Depending on the amount of money you earn in your career, you may be able to afford to live off your monthly Social Security check. However, if you did not earn high wages before your retirement, you may have to get a job to supplement your Social Security income. Factors such as age and when you showed up to collect Social Security retirement benefits are reflected in the amount of money you can earn while working part-time or full-time.
Before collecting retirement benefits from Social Security, you must earn a sufficient salary. Depending on the amount of gross wages you receive, the Social Security Administration gives you a work credit. In April 2011, to receive Social Security retirement benefits, you had to earn at least four work credits a year. The Social Security Administration records a work credit after you earn $ 1,200 in gross wages for one year. The maximum number of credits you can win in a year is four.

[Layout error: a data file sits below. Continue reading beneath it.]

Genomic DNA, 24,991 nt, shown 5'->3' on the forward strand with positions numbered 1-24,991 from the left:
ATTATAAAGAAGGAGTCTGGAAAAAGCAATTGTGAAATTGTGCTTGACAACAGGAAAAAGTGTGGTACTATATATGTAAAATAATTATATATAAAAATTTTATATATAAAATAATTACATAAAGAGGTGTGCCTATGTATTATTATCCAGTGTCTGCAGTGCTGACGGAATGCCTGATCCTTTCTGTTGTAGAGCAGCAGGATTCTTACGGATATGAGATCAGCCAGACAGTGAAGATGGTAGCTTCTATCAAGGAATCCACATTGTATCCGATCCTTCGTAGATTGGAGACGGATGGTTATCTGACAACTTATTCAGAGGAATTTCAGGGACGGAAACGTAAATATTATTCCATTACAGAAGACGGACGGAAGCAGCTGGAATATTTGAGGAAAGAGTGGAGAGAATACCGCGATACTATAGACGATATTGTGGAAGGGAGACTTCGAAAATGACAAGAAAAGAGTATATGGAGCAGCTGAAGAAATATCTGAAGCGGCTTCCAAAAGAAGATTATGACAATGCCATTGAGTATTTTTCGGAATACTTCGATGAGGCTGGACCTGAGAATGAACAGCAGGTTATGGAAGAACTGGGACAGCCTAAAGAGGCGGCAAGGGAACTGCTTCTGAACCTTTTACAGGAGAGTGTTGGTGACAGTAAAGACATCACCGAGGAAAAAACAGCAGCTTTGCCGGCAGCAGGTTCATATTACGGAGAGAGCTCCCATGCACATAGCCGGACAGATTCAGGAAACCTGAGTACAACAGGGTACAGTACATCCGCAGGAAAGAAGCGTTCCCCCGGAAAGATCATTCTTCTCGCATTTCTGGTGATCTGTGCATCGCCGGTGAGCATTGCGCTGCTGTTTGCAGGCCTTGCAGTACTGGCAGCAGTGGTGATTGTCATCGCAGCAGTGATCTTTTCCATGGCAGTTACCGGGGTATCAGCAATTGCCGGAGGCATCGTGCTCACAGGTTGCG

Year of full retirement
After reaching the year of your full retirement age, you can earn up to $ 37,680 in annual wages before the Social Security Administration deducts money from your monthly retirement check. Your full retirement age depends on the year you were born. For example, if you were born in 1937 or earlier, your full retirement age is at 65. If you were born between 1943 and 1954, your full retirement age is 66. If you were born in 1960 or later, you will reach retirement age at 67.
Full retirement age
Once you reach full retirement age, you will no longer have to report your wages to the Social Security Administration. You can also earn as much as you want while you work part time and / or full time and receive all your retirement benefits. If you wait until you reach full retirement age to receive Social Security retirement benefits, the amount of monthly benefits you will receive will not increase.